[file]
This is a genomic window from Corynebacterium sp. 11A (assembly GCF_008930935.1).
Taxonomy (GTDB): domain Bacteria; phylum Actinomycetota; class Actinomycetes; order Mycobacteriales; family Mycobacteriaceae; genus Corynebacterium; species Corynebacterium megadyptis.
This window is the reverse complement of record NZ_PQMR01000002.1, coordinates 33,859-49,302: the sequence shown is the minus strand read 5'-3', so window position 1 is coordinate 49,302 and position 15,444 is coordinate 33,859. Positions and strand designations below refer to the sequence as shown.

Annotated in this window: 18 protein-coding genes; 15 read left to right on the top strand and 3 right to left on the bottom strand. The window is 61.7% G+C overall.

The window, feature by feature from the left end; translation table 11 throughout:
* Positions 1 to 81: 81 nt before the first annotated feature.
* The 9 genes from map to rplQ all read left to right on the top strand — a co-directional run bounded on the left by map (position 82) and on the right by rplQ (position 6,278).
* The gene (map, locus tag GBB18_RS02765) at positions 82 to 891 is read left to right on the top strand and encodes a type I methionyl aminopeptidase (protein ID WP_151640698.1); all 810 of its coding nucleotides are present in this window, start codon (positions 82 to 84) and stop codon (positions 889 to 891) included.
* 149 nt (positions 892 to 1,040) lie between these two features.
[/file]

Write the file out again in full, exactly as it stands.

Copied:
This is a genomic window from Corynebacterium sp. 11A (assembly GCF_008930935.1).
Taxonomy (GTDB): domain Bacteria; phylum Actinomycetota; class Actinomycetes; order Mycobacteriales; family Mycobacteriaceae; genus Corynebacterium; species Corynebacterium megadyptis.
This window is the reverse complement of record NZ_PQMR01000002.1, coordinates 33,859-49,302: the sequence shown is the minus strand read 5'-3', so window position 1 is coordinate 49,302 and position 15,444 is coordinate 33,859. Positions and strand designations below refer to the sequence as shown.

Annotated in this window: 18 protein-coding genes; 15 read left to right on the top strand and 3 right to left on the bottom strand. The window is 61.7% G+C overall.

The window, feature by feature from the left end; translation table 11 throughout:
* Positions 1 to 81: 81 nt before the first annotated feature.
* The 9 genes from map to rplQ all read left to right on the top strand — a co-directional run bounded on the left by map (position 82) and on the right by rplQ (position 6,278).
* The gene (map, locus tag GBB18_RS02765) at positions 82 to 891 is read left to right on the top strand and encodes a type I methionyl aminopeptidase (protein ID WP_151640698.1); all 810 of its coding nucleotides are present in this window, start codon (positions 82 to 84) and stop codon (positions 889 to 891) included.
* 149 nt (positions 892 to 1,040) lie between these two features.